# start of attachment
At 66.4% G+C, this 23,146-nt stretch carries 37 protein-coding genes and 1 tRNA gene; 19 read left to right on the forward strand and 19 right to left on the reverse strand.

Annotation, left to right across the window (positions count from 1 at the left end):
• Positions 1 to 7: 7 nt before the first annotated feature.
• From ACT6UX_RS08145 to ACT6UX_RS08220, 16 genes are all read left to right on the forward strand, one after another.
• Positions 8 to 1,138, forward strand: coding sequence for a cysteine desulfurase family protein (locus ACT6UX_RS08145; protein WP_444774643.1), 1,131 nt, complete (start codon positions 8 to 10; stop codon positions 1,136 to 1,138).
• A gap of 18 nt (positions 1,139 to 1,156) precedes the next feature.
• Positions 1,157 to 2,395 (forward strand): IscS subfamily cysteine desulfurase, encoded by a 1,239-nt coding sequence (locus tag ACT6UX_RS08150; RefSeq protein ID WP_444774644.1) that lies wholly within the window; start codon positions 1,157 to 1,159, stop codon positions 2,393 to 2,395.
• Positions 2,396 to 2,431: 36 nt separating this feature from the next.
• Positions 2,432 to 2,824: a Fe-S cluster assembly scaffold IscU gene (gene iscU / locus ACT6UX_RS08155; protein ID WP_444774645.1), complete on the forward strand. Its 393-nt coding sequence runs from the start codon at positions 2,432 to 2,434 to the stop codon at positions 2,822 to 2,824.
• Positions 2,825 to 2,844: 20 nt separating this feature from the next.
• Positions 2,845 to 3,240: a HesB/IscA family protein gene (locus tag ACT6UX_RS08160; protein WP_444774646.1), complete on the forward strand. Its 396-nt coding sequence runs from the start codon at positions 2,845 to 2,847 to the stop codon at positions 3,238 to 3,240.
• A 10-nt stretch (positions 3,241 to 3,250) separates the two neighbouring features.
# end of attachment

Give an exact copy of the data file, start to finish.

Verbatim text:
At 66.4% G+C, this 23,146-nt stretch carries 37 protein-coding genes and 1 tRNA gene; 19 read left to right on the forward strand and 19 right to left on the reverse strand.

Annotation, left to right across the window (positions count from 1 at the left end):
• Positions 1 to 7: 7 nt before the first annotated feature.
• From ACT6UX_RS08145 to ACT6UX_RS08220, 16 genes are all read left to right on the forward strand, one after another.
• Positions 8 to 1,138, forward strand: coding sequence for a cysteine desulfurase family protein (locus ACT6UX_RS08145; protein WP_444774643.1), 1,131 nt, complete (start codon positions 8 to 10; stop codon positions 1,136 to 1,138).
• A gap of 18 nt (positions 1,139 to 1,156) precedes the next feature.
• Positions 1,157 to 2,395 (forward strand): IscS subfamily cysteine desulfurase, encoded by a 1,239-nt coding sequence (locus tag ACT6UX_RS08150; RefSeq protein ID WP_444774644.1) that lies wholly within the window; start codon positions 1,157 to 1,159, stop codon positions 2,393 to 2,395.
• Positions 2,396 to 2,431: 36 nt separating this feature from the next.
• Positions 2,432 to 2,824: a Fe-S cluster assembly scaffold IscU gene (gene iscU / locus ACT6UX_RS08155; protein ID WP_444774645.1), complete on the forward strand. Its 393-nt coding sequence runs from the start codon at positions 2,432 to 2,434 to the stop codon at positions 2,822 to 2,824.
• Positions 2,825 to 2,844: 20 nt separating this feature from the next.
• Positions 2,845 to 3,240: a HesB/IscA family protein gene (locus tag ACT6UX_RS08160; protein WP_444774646.1), complete on the forward strand. Its 396-nt coding sequence runs from the start codon at positions 2,845 to 2,847 to the stop codon at positions 3,238 to 3,240.
• A 10-nt stretch (positions 3,241 to 3,250) separates the two neighbouring features.